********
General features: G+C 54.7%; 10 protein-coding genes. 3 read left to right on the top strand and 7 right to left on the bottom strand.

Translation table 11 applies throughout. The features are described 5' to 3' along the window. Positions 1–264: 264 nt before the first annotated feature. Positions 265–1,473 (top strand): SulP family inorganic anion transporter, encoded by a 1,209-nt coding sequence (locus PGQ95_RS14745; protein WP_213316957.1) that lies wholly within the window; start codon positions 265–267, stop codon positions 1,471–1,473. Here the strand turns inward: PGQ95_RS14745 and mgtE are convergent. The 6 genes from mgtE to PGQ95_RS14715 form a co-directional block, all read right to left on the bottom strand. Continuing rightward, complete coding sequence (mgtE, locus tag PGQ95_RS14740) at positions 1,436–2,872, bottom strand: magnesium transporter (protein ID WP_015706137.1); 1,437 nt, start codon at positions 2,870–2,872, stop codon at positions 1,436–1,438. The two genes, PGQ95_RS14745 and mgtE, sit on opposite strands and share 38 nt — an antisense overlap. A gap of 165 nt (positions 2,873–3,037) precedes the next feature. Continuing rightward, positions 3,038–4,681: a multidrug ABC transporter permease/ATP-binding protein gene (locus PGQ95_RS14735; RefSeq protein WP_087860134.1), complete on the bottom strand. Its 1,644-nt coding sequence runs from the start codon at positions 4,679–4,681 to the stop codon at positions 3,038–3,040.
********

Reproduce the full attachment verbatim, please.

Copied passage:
General features: G+C 54.7%; 10 protein-coding genes. 3 read left to right on the top strand and 7 right to left on the bottom strand.

Translation table 11 applies throughout. The features are described 5' to 3' along the window. Positions 1–264: 264 nt before the first annotated feature. Positions 265–1,473 (top strand): SulP family inorganic anion transporter, encoded by a 1,209-nt coding sequence (locus PGQ95_RS14745; protein WP_213316957.1) that lies wholly within the window; start codon positions 265–267, stop codon positions 1,471–1,473. Here the strand turns inward: PGQ95_RS14745 and mgtE are convergent. The 6 genes from mgtE to PGQ95_RS14715 form a co-directional block, all read right to left on the bottom strand. Continuing rightward, complete coding sequence (mgtE, locus tag PGQ95_RS14740) at positions 1,436–2,872, bottom strand: magnesium transporter (protein ID WP_015706137.1); 1,437 nt, start codon at positions 2,870–2,872, stop codon at positions 1,436–1,438. The two genes, PGQ95_RS14745 and mgtE, sit on opposite strands and share 38 nt — an antisense overlap. A gap of 165 nt (positions 2,873–3,037) precedes the next feature. Continuing rightward, positions 3,038–4,681: a multidrug ABC transporter permease/ATP-binding protein gene (locus PGQ95_RS14735; RefSeq protein WP_087860134.1), complete on the bottom strand. Its 1,644-nt coding sequence runs from the start codon at positions 4,679–4,681 to the stop codon at positions 3,038–3,040.